Keep in mind that attacking close to your home row doesn’t lose, your opponent very many pips, and if your attacking checker remains vulnerable, you are at risk to lose many pips yourself.
Another thing you need to know, priming is most effective when combined with the blitz, which is referred to as the “two-way forward” attack. The blitz puts your opponent’s checkers on the bar, and the prime makes sure that coming off of the bar is very difficult, resulting in many wasted dice rolls for your opponent.
One of our favorite books we suggest reading: Backgammon – 2004 Edition Paperback – Illustrated
The Holding Game
Moving away from your home board, the holding game relies on maintaining an anchor point in your opponent’s home board. Although it is often wise to advance your furthest checkers early in the game to avoid being trapped, leaving an anchor point in the opponent’s home board gives you two advantages.
Defensively, it gives you a safe place to land in case one of your checkers gets sent to the bar. This prevents an opponent from completely priming you into automated defeat.
Offensively, the holding game lets your anchor provide a reasonable threat to your opponent’s advancing checkers. If you capture a checker in your opponent’s home board, and then your opponent captures your checker in response, you still come out far ahead in pip exchange.
The Back Game
The backgammon back game is considered a more advanced backgammon strategy, and one of my all time favorites when successful. This strategy takes the holding game a step further, and relies on maintaining multiple made points in your opponent’s home board to create an opportunity to strike back and maybe turn the tables of the game.
Obviously, since you only start with two checkers on your opponent’s home board, you will only play the back game if your checkers are knocked onto the bar repeatedly. The back game is not an intentional strategy, so much as a way to salvage a game where you are being beaten up.
In addition, to increase the offensive threat of the holding game, the back game also inconveniences your opponent by taking up valuable home board real estate.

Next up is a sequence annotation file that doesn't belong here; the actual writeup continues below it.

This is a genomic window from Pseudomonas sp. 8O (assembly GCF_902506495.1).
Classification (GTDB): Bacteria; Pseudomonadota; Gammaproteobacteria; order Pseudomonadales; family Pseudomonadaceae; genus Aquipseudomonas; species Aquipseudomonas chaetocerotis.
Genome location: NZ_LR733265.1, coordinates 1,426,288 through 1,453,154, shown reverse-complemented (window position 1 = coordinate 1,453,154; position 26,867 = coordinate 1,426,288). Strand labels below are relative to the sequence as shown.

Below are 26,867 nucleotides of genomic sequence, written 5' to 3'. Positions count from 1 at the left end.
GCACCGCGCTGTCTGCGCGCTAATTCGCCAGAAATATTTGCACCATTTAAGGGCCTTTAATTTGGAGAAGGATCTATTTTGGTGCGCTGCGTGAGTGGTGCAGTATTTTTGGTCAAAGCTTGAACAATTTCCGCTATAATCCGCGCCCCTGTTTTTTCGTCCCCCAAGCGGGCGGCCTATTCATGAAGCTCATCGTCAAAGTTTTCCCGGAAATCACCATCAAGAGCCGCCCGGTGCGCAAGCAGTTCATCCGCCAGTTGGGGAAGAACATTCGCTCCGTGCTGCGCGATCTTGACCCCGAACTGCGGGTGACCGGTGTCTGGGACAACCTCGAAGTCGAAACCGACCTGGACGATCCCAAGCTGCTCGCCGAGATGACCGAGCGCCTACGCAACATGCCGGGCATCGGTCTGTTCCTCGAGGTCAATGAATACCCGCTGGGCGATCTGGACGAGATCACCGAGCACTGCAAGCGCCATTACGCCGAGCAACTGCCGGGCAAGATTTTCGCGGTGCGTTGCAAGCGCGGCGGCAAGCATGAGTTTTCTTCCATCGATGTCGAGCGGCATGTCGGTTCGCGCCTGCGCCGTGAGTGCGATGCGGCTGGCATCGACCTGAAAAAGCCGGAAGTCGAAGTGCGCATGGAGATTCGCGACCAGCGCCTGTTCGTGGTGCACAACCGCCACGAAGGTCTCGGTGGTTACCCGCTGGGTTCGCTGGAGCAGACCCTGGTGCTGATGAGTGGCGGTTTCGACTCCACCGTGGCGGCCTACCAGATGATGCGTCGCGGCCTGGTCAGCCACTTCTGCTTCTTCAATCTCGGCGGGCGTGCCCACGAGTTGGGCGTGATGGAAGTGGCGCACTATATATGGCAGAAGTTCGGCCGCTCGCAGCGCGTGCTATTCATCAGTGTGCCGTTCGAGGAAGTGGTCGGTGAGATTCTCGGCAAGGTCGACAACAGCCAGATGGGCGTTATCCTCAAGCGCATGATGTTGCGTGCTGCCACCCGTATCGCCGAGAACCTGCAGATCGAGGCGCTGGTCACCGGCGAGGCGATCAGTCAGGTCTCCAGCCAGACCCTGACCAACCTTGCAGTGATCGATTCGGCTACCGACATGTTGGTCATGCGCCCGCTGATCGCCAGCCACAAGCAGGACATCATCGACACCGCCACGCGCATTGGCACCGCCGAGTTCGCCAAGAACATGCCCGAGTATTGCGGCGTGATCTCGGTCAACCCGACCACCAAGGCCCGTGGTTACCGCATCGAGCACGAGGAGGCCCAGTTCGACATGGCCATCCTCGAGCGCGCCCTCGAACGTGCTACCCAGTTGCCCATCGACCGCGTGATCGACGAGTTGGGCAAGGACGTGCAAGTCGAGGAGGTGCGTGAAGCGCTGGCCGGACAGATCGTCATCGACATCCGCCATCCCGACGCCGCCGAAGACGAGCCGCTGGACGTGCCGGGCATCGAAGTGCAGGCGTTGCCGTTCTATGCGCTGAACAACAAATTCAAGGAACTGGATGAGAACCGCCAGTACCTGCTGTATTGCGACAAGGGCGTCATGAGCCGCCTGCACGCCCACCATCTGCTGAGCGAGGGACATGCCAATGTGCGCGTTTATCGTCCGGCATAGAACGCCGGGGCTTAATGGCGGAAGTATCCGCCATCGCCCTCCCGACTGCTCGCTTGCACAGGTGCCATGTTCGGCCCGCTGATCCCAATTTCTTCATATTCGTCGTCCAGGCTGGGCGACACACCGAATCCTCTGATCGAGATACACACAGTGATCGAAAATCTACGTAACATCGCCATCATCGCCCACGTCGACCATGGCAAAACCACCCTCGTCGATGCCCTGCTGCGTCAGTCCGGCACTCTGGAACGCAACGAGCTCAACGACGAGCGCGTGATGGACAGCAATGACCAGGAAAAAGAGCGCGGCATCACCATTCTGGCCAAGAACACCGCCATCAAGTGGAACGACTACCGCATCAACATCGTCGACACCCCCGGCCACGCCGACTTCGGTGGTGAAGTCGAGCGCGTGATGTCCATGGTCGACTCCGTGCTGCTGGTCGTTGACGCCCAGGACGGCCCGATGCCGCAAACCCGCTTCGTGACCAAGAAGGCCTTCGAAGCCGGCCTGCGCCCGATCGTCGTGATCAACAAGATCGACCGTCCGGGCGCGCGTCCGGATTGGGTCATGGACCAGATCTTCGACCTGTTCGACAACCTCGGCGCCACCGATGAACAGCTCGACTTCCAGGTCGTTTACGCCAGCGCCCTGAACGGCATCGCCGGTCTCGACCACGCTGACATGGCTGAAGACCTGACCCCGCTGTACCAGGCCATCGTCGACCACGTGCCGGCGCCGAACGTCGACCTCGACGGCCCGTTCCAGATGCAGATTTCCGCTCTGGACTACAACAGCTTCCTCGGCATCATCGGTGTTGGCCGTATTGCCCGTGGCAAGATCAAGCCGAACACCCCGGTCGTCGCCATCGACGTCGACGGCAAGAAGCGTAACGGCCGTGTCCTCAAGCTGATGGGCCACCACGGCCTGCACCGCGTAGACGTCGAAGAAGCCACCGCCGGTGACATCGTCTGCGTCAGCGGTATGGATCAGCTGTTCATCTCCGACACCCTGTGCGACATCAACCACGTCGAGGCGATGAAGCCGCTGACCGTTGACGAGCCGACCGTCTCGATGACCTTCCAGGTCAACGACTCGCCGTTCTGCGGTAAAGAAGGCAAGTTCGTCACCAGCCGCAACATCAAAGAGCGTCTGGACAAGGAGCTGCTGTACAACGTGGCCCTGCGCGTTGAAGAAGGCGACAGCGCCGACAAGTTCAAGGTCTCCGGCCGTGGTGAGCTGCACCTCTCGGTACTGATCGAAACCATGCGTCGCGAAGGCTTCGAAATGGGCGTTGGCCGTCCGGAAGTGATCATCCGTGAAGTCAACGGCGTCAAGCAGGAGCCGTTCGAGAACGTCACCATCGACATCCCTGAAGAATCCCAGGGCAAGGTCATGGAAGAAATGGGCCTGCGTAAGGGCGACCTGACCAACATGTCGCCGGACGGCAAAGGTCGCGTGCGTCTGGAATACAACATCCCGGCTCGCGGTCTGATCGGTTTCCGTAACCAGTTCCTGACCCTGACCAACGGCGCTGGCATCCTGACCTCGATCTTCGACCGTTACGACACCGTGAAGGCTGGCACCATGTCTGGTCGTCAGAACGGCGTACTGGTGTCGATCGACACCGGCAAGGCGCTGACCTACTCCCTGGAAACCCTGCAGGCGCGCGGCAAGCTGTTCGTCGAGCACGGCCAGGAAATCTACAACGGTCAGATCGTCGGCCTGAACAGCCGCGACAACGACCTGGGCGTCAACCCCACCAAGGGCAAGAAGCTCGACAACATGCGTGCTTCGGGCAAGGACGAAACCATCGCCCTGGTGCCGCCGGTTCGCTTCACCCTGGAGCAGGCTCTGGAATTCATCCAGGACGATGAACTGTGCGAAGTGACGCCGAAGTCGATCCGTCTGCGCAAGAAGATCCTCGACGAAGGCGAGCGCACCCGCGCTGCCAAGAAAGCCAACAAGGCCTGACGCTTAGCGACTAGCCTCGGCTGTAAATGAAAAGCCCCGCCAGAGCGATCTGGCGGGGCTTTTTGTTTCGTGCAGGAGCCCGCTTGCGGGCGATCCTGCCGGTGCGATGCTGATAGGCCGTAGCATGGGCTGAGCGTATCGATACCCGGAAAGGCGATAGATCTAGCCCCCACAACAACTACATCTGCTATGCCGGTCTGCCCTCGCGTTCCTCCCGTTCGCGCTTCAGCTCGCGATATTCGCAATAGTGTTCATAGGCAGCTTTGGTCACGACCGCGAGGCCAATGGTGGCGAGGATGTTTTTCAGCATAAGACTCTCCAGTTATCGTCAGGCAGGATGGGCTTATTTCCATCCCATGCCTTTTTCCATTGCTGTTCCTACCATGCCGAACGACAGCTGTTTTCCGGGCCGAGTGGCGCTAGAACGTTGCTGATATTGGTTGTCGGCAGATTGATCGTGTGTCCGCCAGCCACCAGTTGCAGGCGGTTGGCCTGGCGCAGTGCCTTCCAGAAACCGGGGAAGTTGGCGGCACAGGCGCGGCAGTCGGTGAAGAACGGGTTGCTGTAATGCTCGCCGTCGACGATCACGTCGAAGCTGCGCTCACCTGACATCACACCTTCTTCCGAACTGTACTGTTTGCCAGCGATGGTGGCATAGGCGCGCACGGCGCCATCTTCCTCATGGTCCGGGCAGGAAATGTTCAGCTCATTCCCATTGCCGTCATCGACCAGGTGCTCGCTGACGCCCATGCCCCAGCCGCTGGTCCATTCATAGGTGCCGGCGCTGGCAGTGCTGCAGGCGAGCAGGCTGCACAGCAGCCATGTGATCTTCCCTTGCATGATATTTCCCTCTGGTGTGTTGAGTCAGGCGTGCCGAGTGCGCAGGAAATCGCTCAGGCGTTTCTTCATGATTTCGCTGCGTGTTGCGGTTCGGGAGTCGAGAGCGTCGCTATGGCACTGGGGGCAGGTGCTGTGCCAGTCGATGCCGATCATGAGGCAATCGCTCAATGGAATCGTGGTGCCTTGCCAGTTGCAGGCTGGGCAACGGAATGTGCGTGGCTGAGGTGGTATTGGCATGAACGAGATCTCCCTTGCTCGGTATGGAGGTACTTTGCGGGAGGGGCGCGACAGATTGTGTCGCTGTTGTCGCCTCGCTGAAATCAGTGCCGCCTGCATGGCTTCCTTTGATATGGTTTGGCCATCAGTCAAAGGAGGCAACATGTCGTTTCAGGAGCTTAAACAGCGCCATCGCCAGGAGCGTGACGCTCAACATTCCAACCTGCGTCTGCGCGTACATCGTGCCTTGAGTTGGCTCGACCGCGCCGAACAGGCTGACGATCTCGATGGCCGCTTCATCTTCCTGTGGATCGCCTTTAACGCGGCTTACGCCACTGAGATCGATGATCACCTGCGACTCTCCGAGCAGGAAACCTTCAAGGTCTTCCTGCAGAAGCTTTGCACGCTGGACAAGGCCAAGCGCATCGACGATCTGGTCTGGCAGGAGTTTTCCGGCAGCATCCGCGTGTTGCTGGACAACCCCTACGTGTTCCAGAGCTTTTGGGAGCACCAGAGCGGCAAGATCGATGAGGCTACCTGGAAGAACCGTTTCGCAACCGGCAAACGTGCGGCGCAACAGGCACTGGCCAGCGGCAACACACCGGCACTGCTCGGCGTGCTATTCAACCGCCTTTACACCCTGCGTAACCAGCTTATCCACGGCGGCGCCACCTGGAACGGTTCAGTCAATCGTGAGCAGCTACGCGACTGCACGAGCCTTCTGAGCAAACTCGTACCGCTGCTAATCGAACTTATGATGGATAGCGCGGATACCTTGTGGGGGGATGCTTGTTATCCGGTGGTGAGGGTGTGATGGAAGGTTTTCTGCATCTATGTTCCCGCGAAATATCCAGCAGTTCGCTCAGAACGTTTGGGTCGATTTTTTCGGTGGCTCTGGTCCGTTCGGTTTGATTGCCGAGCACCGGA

Backgammon Strategy – Doubling
- The doubling cube with the numerals 2, 4, 8, 16, 32, 64 on its faces serves to double the stakes. They may rise to 128, 256 and so on. But it is not advisable to double more than once or twice as the value of the game rises enormously.
- It is important to judge at all times the extent of your advantages and disadvantages.
- As a general rule, you should accept a double when you estimate you have at least a 25% chance to win the game. Why? – If you play 4 games and decline the double 4 times, you will lose 4 points. If you play 4 games and accept the double 4 times (assuming a 25% chance of winning in each game), you will lose 6 points and win 2 points for a net loss of 4 points. This calculation does not include the possibility of being gammoned. If there is a good chance you could be gammoned, be more inclined to pass the double.
- When deciding whether or not to double, consider what you would do if you were in your opponent’s position. If you would pass the double (or believe your opponent should pass), it’s probably correct to double.
- Understand that owning the cube has value. When you own the cube, you have the right to double and your opponent does not. You can use the cube to end the game, or prevent your opponent from doing so.
- Doubles at the first opportunity when your opponent needs only one more point to win the match. Your opponent will be forced to accept. If you win the game you could earn 2 points instead of 1, and your opponent gains nothing since they will win the match if they win the game, regardless of the score. Although most online games use the Crawford Rule (which prohibits doubling for one game when a player is one point away from winning the match), you can still use this backgammon strategy in the game following the Crawford game, if you win the Crawford game.
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Backgammon Strategy – Playing Tips
- When already way behind in the race it may actually be better to fall even further behind. Your timing and play may be better if you were to be hit again to improve your back-game or prevent crunching your board. .
- Once your opponent makes an advanced anchor it becomes even more important to make one yourself. Your opponent can make moves that will really put you on the defensive.
- If you are ahead in a race, then race! Break contact when ahead and rely on your advantage.
- If you have an opportunity to hit and are unsure, then hit. Hitting should take priority in most plays, especially in your opponent’s side of the board when it makes an even greater difference in the race.
- If you are behind in a race and waiting for a shot, build and slot the points in order in your home-board.
- Early in the game, fight for your 4-points and 5-points on both sides of the board.
- Consider each position as a new one, not as the overall game play, especially with big swings in you and your opponents advantage.
- If you can choose between hitting a checker on your opponent’s side of the board or making a point on your own side of the board, it is usually better to hit.
- Your 7-point is valuable, but given a choice, it is more advantageous to make your 5-point or 4-point.
- 6’s are best played on your opponent’s side of the board. It is better to make an escape or try for an anchor than to risk getting hit on your side of the board.
- When bearing off, use all your dice values to take markers off rather than smoothing your distribution of markers by filling empty points.
- If you are only 2 points away, then try for the un-doubled gammon rather than turning the cube early.